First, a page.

- the development, approval and manufacturing of Shire’s products is subject to extensive oversight by various regulatory agencies and regulatory approvals or interventions associated with changes to manufacturing sites, ingredients or manufacturing processes could lead to significant delays, increase in operating costs, lost product sales, an interruption of research activities or the delay of new product launches;
- the actions of certain customers could affect Shire's ability to sell or market products profitably. Fluctuations in buying or distribution patterns by such customers can adversely impact Shire’s revenues, financial conditions or results of operations;
- investigations or enforcement action by regulatory authorities or law enforcement agencies relating to Shire’s activities in the highly regulated markets in which it operates may result in the distraction of senior management, significant legal costs and the payment of substantial compensation or fines;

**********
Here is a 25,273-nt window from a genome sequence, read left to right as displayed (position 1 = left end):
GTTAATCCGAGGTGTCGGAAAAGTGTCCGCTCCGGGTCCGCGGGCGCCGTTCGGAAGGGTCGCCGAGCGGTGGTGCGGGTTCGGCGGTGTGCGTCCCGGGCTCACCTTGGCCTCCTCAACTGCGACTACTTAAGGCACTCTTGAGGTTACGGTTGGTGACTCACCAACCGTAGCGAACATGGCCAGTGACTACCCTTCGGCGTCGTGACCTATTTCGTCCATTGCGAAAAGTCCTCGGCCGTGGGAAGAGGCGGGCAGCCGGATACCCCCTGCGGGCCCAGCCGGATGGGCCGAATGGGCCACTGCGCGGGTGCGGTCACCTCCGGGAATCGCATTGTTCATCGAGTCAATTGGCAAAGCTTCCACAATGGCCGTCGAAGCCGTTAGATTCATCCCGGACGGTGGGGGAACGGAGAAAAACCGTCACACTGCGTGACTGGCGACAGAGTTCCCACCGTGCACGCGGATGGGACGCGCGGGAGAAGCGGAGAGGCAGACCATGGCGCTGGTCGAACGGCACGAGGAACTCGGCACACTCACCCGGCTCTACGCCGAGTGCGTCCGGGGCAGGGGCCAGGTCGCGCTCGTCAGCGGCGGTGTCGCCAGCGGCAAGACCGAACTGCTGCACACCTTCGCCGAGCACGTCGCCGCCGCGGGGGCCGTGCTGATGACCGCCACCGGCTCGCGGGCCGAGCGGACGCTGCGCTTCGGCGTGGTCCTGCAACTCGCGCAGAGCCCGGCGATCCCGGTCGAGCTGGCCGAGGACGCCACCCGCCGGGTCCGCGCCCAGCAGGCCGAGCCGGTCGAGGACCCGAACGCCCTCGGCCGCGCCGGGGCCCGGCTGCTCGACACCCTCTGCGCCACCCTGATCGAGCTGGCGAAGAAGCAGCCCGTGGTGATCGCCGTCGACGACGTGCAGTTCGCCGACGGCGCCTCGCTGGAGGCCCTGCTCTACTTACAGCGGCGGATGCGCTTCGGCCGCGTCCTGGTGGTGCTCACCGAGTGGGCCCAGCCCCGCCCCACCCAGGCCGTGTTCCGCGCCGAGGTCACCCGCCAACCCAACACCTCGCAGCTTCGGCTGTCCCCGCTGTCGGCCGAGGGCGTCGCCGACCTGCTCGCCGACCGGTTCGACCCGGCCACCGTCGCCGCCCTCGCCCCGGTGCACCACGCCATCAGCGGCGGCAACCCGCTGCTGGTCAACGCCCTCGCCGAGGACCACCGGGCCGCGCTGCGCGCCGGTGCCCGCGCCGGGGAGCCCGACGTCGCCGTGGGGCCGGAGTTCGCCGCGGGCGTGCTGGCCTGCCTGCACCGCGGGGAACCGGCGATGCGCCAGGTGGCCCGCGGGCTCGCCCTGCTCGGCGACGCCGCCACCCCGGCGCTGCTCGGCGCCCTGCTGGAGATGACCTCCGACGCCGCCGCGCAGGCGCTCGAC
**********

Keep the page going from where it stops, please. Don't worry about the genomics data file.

- adverse outcomes in legal matters and other disputes, including Shire’s ability to enforce and defend patents and other intellectual property rights required for its business, could have a material adverse effect on Shire’s revenues, financial condition or results of operations;
- Shire faces intense competition for highly qualified personnel from other companies, academic institutions, government entities and other organizations. Shire is undergoing a corporate reorganization and the consequent uncertainty could adversely impact Shire’s ability to attract and/or retain the highly skilled personnel needed for Shire to meet its strategic objectives;